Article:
Tuesday 15 October 2019

Letters to the Editor: 'Political sharks circle as May sinks under weight of Brexit'

UK Prime Minister Theresa May makes a statement on Brexit to the House of Commons, London. Photo: UK Parliament/Jessica Taylor/PA Wire
UK Prime Minister Theresa May makes a statement on Brexit to the House of Commons, London. Photo: UK Parliament/Jessica Taylor/PA Wire
Letters to the Editor

Letters to the Editor

It beggars belief Theresa May did not seek cross-party consensus before going to the EU to negotiate a deal once she took over from Dave. On the other hand, I can see why it didn’t happen – May could have been seen as weak by asking for help when she probably wanted to be the next Iron Lady.

Imagine Jeremy Corbyn putting his name to a proposal that could be potentially rejected and committing political suicide in the process. He wouldn’t have the stick to beat the Tories with and the DUP wouldn’t have anyone to blame for the backstop.

Yes, it’s time for a cross-party (aka common-sense) approach but, alas, it’s far too late in the process. The sharks are circling and smell blood in the water, and it would appear they would gladly let the UK crash out of the EU without a deal to try to further their political careers at the expense of the ordinary citizen.

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Kevin Dowling

Killiney, Co Dublin

 

Dark forces threaten dream of liberal Europe from within

The chief feature of Remainer discourse is the actual condition of the EU is hardly ever mentioned. Despite all the embarrassingly hackneyed investigations of the post-imperial English psyche by writers that litter the media, you will struggle to find any reference to the dark forces shaping European politics.

France is convulsed by rioting yellow vests every weekend in Paris, as elements in the Alternative für Deutschland are in the Reichstag for the first time since 1945, while Italy is governed by a coalition that includes heirs to fascism. Hungry and Poland are in the tightening grip of illiberal democracy, and the Czech Republic is ruled by a populist billionaire with close links to Russia.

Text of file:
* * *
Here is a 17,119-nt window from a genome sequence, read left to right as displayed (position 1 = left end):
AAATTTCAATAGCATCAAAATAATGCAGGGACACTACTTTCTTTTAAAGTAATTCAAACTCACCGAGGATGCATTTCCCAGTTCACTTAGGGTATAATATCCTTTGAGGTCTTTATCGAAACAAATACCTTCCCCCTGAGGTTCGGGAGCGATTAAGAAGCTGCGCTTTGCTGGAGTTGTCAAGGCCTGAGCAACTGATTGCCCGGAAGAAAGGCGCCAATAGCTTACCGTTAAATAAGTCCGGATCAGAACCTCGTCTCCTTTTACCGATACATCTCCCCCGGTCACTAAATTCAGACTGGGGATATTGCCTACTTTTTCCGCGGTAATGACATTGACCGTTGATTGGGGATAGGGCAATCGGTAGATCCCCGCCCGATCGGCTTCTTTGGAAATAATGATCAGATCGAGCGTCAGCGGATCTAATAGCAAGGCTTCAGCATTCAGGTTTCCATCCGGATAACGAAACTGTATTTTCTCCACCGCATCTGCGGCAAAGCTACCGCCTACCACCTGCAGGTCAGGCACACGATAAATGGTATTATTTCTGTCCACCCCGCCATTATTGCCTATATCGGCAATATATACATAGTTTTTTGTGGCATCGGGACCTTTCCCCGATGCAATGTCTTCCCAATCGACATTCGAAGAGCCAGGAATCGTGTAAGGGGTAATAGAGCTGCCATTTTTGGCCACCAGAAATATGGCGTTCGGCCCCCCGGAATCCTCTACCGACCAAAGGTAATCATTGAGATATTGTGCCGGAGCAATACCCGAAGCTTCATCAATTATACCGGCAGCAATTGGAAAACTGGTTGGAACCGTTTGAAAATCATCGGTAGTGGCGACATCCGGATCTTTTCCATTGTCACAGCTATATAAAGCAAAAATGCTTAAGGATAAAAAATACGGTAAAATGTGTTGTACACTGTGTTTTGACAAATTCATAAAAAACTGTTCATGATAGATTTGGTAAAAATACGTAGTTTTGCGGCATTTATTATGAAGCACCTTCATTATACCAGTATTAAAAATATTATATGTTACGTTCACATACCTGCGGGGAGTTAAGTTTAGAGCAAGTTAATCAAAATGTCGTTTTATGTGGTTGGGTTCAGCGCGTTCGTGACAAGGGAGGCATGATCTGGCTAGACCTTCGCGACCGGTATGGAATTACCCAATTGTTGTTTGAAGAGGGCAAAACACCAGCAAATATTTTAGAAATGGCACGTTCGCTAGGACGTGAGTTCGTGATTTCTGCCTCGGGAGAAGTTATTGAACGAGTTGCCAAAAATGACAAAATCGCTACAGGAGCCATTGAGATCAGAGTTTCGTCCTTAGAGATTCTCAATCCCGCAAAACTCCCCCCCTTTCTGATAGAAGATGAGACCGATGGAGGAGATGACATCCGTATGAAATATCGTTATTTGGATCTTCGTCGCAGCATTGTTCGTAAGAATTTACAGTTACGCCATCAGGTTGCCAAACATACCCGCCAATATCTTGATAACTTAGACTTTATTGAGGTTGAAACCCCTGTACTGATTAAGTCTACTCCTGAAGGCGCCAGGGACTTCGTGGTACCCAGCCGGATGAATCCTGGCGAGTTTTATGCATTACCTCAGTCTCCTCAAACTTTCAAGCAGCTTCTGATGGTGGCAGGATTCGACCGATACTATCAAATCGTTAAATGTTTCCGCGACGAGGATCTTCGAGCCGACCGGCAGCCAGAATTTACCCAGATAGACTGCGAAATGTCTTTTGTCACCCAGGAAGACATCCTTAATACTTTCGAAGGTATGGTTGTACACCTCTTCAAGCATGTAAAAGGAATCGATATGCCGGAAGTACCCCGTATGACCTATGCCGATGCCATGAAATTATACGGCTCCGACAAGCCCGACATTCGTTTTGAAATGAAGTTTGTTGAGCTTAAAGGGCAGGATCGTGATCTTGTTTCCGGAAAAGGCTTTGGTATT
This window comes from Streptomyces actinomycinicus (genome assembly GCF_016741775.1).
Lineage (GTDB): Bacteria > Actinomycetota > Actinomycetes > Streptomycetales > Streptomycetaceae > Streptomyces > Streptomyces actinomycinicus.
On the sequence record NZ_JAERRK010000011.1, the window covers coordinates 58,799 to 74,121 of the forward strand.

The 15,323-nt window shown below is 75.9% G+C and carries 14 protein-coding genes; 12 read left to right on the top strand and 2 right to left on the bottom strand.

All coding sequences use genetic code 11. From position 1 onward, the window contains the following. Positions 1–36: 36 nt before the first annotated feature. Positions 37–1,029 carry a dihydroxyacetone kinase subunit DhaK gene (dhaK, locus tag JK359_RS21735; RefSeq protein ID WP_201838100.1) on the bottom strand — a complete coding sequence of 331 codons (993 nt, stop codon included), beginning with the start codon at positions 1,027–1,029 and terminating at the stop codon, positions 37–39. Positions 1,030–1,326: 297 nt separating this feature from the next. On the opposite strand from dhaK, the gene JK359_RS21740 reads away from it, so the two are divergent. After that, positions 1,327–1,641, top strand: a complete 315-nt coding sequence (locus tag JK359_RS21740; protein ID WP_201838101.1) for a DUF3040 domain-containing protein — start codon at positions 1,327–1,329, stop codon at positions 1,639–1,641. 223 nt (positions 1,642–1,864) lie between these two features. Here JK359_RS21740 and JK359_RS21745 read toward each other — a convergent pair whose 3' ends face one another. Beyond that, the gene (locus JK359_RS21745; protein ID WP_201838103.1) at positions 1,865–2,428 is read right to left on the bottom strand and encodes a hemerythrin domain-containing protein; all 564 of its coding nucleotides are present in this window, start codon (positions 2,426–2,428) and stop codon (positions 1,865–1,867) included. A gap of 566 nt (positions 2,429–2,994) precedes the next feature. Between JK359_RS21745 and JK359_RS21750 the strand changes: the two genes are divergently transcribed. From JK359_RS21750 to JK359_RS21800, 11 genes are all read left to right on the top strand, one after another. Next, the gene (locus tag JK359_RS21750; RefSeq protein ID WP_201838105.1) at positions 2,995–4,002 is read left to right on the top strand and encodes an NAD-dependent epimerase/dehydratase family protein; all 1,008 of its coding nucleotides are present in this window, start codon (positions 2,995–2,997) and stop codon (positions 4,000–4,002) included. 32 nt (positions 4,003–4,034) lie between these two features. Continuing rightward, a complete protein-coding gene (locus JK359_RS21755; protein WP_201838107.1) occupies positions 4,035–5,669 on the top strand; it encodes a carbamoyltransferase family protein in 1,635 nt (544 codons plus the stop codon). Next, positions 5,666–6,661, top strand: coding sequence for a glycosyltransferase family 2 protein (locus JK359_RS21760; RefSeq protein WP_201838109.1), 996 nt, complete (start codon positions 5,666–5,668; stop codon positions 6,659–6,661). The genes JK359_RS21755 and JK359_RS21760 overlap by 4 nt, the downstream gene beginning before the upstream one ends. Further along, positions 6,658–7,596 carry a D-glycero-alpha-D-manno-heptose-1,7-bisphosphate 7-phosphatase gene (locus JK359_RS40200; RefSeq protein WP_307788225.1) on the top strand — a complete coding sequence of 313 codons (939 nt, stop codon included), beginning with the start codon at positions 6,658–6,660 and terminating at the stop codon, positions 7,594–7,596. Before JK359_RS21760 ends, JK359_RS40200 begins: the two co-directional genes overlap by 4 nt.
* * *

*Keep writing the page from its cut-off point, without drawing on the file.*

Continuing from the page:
Austria is run by a coalition that includes a party whose first leader was an SS officer. Sweden is struggling to keep the ultra-nationalist Sweden Democrats out of government. The far right has doubled its support in the recent elections in Estonia.

Memories of Franco’s tyranny seem to have faded as the far right is winning seats in the provincial elections in Spain.

Ireland could see our 100 years of neutrality on the line if we are to supply our quota for the European Army.

It is very likely, according to John Gray’s recent essay on the European problems, that after the European elections “the idea of a united liberal Europe will linger on but will be a fading apparition of a vanished future”.

Hugh Duffy

Cleggan, Co Galway

 

Wales’s overwhelming victory reveals the joy of six

Looking back on Ireland’s poor performances in the Six Nations, I suspect for Ireland to play so poorly, illness must have had a role. However, we were well beaten by England, who out-thought us. The loss to Wales was in a different category.

One of the first things the manager said after the match was that Wales’s Josh Navidi played very well. His position is at No 6 and he features in open play. I’m wondering whether there is a correlation between a win and a good performance by the No 6?

Should a team adjust its game if the opposition’s No 6 is having a field day?

Patrick Dillon

Address with editor

 

Would Dún Laoghaire like to show us all how to behave?

Liam Collins (Irish Independent, March 23) poses the question: “What harm can 82 refugees do a village the size of Rooskey?’’

As a native of Roscommon and having friends in Longford, Leitrim and indeed Donegal, one thing these people know all about is migration.

They have been migrating for over 200 years. These are the four poorest counties in Ireland but their people are generous, welcoming and love fair play.

Collins pulled the lazy racist card to partially explain the arson attacks in Rooskey and Moville. He barely mentions the lack of dialogue or dearth of facilities.

Perhaps in a follow-up he might consider the suitability of Dún Laoghaire, which has numerous empty buildings and facilities we in forgotten Ireland can only dream of, as a re-settlement area for, say, 8,000 migrants.

Surely the refined and genteel residents of Dún Laoghaire would give us a lesson in practical hospitality.

Sean Fallon

Portarlington, Co Laois

 

Murphy’s views on housing are depressing and sickening

Housing Minister Eoghan Murphy’s pious fatalism (‘Homelessness will never be fixed completely, says housing minister’, Irish Independent, March 23)  is both depressing and sickening. Depressing that a holder of such views occupies high office, sickening as astute observers well know this type of guff is usually nothing but an excuse for keeping things the way they are.

Jim O’Sullivan

Rathedmond, Co Sligo

Irish Independent

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